West Germany should allow antitank fortifications to be built on its soil or reimburse the United States for the expense of piling troops and weapons near the front to slow an attack by Warsaw Pact forces, Sen. Carl Levin (D-Mich.) said yesterday.
Levin, a member of the Armed Services Committee, said that if Bonn refuses to build the tank obstacles and fortified gun positions to blunt an attack, he will push legislation designed to break the impasse.
One possibility, he said in an interview, is to withdraw some U.S. troops from West Germany. Levin said he will not resort to such pressure until he receives a report from Defense Secretary Caspar W. Weinberger on the consequences of the "no-barrier" strategy in West Germany. The Senate committee's fiscal 1987 authorization bill for the Pentagon requires Weinberger to submit the report by Feb. 27.
NATO Commander Gen. Bernard W. Rogers has told Levin that West Germany was given authority over barrier construction under the Central Regional Barrier Agreement negotiated between Bonn and nations with forces along the central front of the NATO line.
"While tactical considerations," such as storing barrier materials in the likely avenues of attack but not erecting them in peacetime, "and allied agreements are the primary reasons for a lack of fixed barriers and fortifications," Rogers wrote Levin, "two political issues would also have to be dealt with before construction of barriers in peacetime could begin.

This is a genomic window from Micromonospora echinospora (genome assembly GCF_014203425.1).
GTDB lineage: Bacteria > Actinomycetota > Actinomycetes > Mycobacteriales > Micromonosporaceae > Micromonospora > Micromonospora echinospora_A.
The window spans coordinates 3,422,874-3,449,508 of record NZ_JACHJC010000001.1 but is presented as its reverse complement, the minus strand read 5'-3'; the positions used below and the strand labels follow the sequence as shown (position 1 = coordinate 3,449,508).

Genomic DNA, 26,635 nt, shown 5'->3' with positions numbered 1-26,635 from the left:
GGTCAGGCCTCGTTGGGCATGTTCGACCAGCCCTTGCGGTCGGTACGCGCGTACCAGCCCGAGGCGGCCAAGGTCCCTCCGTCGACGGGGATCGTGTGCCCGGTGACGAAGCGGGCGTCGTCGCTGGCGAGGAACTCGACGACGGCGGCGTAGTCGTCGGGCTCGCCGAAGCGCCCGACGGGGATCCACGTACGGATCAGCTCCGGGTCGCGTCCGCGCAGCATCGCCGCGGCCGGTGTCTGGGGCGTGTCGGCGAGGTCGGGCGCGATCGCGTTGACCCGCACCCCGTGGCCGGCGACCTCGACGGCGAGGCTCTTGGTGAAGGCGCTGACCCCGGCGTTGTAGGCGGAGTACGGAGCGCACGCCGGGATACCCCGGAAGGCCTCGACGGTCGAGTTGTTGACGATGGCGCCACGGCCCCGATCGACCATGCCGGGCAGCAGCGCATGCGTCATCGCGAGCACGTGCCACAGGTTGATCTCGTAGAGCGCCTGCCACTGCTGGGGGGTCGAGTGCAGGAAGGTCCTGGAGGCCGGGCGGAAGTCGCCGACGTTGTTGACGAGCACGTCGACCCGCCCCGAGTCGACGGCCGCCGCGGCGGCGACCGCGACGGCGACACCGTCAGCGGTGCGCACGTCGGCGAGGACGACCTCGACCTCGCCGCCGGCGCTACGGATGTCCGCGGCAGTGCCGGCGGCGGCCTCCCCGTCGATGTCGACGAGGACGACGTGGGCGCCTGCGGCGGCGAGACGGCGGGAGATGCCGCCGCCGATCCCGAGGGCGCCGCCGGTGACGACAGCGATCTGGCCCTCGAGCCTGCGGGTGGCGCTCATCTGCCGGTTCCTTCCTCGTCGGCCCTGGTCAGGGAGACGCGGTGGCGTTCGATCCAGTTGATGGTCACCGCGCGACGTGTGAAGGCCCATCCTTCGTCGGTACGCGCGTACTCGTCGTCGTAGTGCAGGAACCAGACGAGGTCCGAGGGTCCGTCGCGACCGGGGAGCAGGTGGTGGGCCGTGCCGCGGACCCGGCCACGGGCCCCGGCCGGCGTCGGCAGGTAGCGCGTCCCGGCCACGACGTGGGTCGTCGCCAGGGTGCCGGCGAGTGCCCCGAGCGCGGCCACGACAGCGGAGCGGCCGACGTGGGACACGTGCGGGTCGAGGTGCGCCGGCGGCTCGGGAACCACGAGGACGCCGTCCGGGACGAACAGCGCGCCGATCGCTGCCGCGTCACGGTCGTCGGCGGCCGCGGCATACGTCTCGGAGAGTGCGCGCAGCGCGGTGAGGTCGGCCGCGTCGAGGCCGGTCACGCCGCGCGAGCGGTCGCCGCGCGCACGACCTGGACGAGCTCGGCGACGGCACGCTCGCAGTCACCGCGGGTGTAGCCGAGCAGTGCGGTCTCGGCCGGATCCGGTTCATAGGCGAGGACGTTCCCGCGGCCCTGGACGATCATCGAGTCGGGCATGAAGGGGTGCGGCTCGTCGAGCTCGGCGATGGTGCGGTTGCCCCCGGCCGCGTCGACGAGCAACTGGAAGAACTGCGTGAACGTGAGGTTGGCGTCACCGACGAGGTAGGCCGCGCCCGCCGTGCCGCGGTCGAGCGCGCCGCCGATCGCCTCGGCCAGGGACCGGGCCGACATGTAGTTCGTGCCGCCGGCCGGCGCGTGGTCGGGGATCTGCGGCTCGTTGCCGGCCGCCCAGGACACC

"Those issues are the reunification of the two Germanys and the symbolism that barriers would portray and the perception/fact that barriers would deny the populace access to already limited terrain and scar the landscape."
Levin said he does not find Rogers' arguments convincing. The senator said barriers would deter a Warsaw Pact attack, save lives if an attack were launched and perhaps turn the tide by providing reinforcement time.
By barriers, Levin said he is referring to tank defenses such as cement obstacles and ditches, fortified gun positions, and command centers and hospitals in structures that could withstand bombardment.
They "are long overdue; the military knows it," Levin said. "The psychological impact of barriers would be the reassuring one that we're not going to rely on nuclear war, we're going to rely on conventional means and legitimate conventional means. There's no reason we shouldn't rely on tank barriers except for this internal political problem we've got" in West Germany.